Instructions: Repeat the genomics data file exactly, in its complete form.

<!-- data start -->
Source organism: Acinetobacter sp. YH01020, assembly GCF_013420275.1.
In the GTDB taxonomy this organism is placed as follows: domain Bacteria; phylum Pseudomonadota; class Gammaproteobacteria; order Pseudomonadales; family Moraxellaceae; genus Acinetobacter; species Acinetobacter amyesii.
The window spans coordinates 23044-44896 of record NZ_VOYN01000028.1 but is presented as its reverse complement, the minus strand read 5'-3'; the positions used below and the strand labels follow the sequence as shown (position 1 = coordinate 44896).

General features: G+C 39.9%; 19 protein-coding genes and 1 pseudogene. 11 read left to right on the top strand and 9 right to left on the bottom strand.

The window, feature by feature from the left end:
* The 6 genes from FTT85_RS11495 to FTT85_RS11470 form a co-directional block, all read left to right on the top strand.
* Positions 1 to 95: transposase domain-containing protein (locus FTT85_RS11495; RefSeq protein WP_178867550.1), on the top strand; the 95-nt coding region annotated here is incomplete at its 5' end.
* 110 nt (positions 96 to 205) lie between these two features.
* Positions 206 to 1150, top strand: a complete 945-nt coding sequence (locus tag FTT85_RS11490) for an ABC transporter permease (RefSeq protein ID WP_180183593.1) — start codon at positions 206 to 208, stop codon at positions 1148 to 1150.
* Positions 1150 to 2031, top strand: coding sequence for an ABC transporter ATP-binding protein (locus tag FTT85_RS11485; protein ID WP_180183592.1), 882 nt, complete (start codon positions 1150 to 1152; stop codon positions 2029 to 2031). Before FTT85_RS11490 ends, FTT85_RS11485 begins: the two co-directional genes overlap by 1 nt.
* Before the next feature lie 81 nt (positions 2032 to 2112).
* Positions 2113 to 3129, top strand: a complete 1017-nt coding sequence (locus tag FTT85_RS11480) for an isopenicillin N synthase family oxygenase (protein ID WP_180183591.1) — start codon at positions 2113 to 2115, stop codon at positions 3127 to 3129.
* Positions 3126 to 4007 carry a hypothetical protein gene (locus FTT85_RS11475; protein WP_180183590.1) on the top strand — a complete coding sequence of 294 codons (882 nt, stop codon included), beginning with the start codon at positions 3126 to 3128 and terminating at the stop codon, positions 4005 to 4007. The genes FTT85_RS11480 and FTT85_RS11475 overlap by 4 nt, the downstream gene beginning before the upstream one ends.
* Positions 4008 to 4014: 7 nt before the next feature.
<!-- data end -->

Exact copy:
Source organism: Acinetobacter sp. YH01020, assembly GCF_013420275.1.
In the GTDB taxonomy this organism is placed as follows: domain Bacteria; phylum Pseudomonadota; class Gammaproteobacteria; order Pseudomonadales; family Moraxellaceae; genus Acinetobacter; species Acinetobacter amyesii.
The window spans coordinates 23044-44896 of record NZ_VOYN01000028.1 but is presented as its reverse complement, the minus strand read 5'-3'; the positions used below and the strand labels follow the sequence as shown (position 1 = coordinate 44896).

General features: G+C 39.9%; 19 protein-coding genes and 1 pseudogene. 11 read left to right on the top strand and 9 right to left on the bottom strand.

The window, feature by feature from the left end:
* The 6 genes from FTT85_RS11495 to FTT85_RS11470 form a co-directional block, all read left to right on the top strand.
* Positions 1 to 95: transposase domain-containing protein (locus FTT85_RS11495; RefSeq protein WP_178867550.1), on the top strand; the 95-nt coding region annotated here is incomplete at its 5' end.
* 110 nt (positions 96 to 205) lie between these two features.
* Positions 206 to 1150, top strand: a complete 945-nt coding sequence (locus tag FTT85_RS11490) for an ABC transporter permease (RefSeq protein ID WP_180183593.1) — start codon at positions 206 to 208, stop codon at positions 1148 to 1150.
* Positions 1150 to 2031, top strand: coding sequence for an ABC transporter ATP-binding protein (locus tag FTT85_RS11485; protein ID WP_180183592.1), 882 nt, complete (start codon positions 1150 to 1152; stop codon positions 2029 to 2031). Before FTT85_RS11490 ends, FTT85_RS11485 begins: the two co-directional genes overlap by 1 nt.
* Before the next feature lie 81 nt (positions 2032 to 2112).
* Positions 2113 to 3129, top strand: a complete 1017-nt coding sequence (locus tag FTT85_RS11480) for an isopenicillin N synthase family oxygenase (protein ID WP_180183591.1) — start codon at positions 2113 to 2115, stop codon at positions 3127 to 3129.
* Positions 3126 to 4007 carry a hypothetical protein gene (locus FTT85_RS11475; protein WP_180183590.1) on the top strand — a complete coding sequence of 294 codons (882 nt, stop codon included), beginning with the start codon at positions 3126 to 3128 and terminating at the stop codon, positions 4005 to 4007. The genes FTT85_RS11480 and FTT85_RS11475 overlap by 4 nt, the downstream gene beginning before the upstream one ends.
* Positions 4008 to 4014: 7 nt before the next feature.